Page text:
This post is a response to a post from Jan 13, 2013 -- 8:47AM, Disturbed185 wrote:
Can your next thread please be about when to switch the core strategy? I find that to be a bigger problem.
I know I have fallen victim to this conundrum many times when building and EDH deck. I look at a general and see so much that I could do with that card, and then I start deck building and I end up with a big card pool and narrow it down to a deck. This can lead to a deck that lacks focus and win-conditions. I think a lot of problems with deck building come from not knowing what you are going to do with a deck. So here is a list the main deck types that I see out there and what they generally include. To help determine what type of “core strategy” you are trying to play and how to best build to them. All of these strategies will benefit from the previously mentioned ramp- draw strategy
- Combo: This is fairly straight forward. Assemble my combo and I will win, and I want to assemble my combo faster then my opponent. Using lots of tutoring effects and board disruption lead to a game state that is advantageous to the combo player. OF course combo weakness is disruption and removal so having a back up plan is important, especially in a singleton format.
- Control: Controlling the board state is the name of the game here, keeping what you have on the board and taking away what your opponents have. This can be done by permission IE counters, resource denial, IE discard, land destruction, or removal the best example I have ever seen of this is a Braids deck before she got the ban hammer.
- Agro: These decks are simple and effective, play big creatures and smash a lot of face with them. They are what classic EDH table top magic was meant to be.
- Tempo: These are decks that pair cards together that have a lot of synergy and work well together. Better examples of these decks are usually seen in type 2 play but are possible to run in EDH.
- Voltron: Again as the name implies it’s a deck that roles along and kind of plays defense and doesn’t look all that threatening until in assembles in a flashing light display that should have given us all a seizer when we all kids and wins that way. See ZUR. (you know who you are)
- Reanimate. I kill your stuff, I kill my stuff, my things come back and yours stay dead. These decks find ways to get stuff into their yard and get it back cheap, it’s a principal that’s as old as magic, bin expensive creature and get it in to play cheap. Except back in the day we were animating a Mahamoti Djinn LOL.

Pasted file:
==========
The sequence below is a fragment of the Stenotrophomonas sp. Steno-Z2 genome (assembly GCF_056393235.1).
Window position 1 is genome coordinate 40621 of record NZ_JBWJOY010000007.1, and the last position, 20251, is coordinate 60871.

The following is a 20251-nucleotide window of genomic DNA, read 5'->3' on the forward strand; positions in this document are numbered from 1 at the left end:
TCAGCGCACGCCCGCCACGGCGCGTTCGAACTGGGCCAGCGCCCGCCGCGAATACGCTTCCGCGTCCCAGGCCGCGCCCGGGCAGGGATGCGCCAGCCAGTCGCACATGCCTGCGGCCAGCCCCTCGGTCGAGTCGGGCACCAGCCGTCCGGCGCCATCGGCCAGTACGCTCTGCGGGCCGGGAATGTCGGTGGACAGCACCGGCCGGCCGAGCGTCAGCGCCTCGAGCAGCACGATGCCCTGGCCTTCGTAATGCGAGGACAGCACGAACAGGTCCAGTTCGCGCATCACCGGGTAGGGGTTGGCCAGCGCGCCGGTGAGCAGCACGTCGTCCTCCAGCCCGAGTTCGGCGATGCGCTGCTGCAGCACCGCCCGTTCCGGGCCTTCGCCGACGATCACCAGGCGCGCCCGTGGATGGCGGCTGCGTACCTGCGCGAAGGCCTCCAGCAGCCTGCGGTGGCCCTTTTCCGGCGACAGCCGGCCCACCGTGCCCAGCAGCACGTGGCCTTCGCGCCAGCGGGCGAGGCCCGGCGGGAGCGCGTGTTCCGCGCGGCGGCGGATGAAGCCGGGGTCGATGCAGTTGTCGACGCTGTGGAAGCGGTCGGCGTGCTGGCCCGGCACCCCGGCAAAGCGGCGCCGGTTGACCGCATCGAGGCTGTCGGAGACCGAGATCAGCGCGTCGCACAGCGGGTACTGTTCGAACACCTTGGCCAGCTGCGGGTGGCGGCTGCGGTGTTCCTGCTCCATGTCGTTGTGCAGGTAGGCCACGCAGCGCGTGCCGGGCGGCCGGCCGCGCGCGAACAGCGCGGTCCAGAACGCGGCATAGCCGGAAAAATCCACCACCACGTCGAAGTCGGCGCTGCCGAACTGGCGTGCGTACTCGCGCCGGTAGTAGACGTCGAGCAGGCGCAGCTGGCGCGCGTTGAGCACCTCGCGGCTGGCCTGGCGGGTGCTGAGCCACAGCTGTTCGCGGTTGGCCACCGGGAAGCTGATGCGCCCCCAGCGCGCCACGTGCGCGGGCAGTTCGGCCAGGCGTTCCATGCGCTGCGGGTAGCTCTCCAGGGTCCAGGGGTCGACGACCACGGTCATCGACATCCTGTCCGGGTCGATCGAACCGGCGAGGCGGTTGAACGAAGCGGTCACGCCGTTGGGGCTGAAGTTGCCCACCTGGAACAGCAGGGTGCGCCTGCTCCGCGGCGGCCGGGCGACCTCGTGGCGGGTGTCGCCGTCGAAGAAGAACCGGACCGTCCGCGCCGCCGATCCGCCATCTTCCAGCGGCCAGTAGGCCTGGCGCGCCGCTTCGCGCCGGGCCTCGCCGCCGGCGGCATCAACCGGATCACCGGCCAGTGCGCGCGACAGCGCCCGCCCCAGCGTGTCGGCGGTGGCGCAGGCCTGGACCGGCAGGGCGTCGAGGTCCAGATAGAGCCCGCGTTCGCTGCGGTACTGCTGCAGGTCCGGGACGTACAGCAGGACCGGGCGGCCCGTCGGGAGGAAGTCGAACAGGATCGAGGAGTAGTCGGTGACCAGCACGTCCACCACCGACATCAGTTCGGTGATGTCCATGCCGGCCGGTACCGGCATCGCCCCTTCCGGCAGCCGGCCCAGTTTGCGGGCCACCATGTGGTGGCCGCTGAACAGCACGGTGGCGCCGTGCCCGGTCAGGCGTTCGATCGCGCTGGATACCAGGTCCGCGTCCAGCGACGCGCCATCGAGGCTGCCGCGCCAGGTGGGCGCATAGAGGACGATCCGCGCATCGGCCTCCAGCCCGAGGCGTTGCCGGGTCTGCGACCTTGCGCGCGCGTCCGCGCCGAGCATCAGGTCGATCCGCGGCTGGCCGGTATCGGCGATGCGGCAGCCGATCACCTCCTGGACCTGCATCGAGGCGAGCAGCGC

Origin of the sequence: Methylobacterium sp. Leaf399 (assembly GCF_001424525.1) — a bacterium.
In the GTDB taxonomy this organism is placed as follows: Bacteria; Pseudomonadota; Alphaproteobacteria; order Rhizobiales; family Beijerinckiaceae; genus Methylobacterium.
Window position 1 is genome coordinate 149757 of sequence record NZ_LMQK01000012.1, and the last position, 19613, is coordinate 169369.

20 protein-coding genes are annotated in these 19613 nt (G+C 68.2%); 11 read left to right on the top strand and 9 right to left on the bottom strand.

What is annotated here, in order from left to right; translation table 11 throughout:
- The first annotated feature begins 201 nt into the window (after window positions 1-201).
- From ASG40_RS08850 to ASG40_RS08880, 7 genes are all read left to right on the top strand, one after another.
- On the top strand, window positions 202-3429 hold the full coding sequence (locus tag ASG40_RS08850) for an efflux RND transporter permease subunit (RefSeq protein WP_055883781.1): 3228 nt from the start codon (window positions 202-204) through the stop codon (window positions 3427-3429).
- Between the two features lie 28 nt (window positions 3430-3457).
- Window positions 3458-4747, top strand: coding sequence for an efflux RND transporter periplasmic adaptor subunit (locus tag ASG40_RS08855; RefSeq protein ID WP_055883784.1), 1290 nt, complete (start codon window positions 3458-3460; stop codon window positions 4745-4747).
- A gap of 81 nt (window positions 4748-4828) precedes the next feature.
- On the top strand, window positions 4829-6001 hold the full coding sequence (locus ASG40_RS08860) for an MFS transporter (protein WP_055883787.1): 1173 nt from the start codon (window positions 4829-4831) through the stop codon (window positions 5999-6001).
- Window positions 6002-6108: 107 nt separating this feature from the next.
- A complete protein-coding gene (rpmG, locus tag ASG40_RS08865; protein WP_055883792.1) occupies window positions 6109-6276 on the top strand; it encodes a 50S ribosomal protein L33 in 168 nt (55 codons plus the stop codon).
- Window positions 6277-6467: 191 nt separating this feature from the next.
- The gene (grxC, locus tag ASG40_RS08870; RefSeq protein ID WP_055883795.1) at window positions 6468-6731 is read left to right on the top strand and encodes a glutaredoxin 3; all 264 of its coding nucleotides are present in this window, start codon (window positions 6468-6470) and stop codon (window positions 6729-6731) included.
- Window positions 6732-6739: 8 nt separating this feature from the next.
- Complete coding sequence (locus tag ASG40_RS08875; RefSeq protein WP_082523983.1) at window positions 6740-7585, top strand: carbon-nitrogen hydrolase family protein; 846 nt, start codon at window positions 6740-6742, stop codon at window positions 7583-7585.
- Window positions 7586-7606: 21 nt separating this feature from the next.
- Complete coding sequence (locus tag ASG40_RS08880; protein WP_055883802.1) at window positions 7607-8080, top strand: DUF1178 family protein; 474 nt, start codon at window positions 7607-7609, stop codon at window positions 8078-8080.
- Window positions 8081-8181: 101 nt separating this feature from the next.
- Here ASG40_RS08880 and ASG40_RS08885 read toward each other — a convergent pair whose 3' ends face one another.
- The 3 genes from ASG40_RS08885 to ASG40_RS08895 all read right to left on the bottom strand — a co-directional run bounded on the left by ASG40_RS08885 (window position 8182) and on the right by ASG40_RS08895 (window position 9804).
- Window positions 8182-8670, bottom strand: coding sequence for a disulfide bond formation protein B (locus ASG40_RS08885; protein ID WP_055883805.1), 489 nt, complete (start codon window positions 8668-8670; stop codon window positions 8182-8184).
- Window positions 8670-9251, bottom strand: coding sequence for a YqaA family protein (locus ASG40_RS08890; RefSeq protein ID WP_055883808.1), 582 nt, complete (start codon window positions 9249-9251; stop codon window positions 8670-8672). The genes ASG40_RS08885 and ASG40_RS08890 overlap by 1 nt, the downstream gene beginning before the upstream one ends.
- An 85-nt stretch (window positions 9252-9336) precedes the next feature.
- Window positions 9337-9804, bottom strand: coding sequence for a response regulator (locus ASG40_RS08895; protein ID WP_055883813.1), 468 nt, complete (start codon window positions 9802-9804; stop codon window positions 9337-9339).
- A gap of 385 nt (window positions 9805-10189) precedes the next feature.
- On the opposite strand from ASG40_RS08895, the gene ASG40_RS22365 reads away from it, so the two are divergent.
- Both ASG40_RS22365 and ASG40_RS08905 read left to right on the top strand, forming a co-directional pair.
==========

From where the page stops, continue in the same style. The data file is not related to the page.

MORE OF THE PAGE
- Mill: Also a concept as old as magic. I can run you out of cards I win the game. Now anyone who has tried building a group mill deck knows it is not that easy to do but it can be done and is a fun deck to play.
- Tribal: Sliver players unite. Playing a lot of creatures of the same type that benefit each other and have a nice theme to the deck. Again a great table top stable of magic.
- Good stuff decks: As the name implies good stuff decks consist of the best and most powerful cards and usually win by out gunning other decks. They have no real theme they just win by playing awesome cards.
- Other: There are those people out there on that build decks that do not fall into these categories and these are the decks that are weird for weird sake. You might have someone like this in your play group who is always showing up with some off the wall idea or creation that only works one in 20 times.
- Poison decks (FIXD)
Now I know the examples that I have given above are very simplistic and rudimentary strategy list of deck building ideas. I also may have left a few of them out but they were the ones I could think of off the top of my head.
Now the reason I bring these up is to help focus a deck. I find that if I try to build in more then three of these ideas into a deck things will always end up going to Hell. So for EDH I think that 2-3 is a perfect number when building a fun multiplayer deck. Now as far as competitive 1 v 1 decks the more focused you are on one of these strategies the better your deck will perform. I find that building a deck that is so focused on one aspect of the game is bad in group because your deck is not prepared to deal with the chaotic nature of group magic and you end up not having fun. (It’s like playing a great 1 v 1 deck in a group game) Sure you might kill one person but the table turns on you and you die quickly. So to answer the question, find your general find two things you want to do with that general and build accordingly. I see a lot of decks on here that people are asking for help with that have no idea what they are trying to do with the deck. So I think it is not a matter of “switching the core strategy but focusing on one or two you already have in the deck and removing the cards that are not working toward that cause.
I hope this was moderately helpful in answering your question and helping people on this board build better decks, as usual discussion and ridicule are always welcome.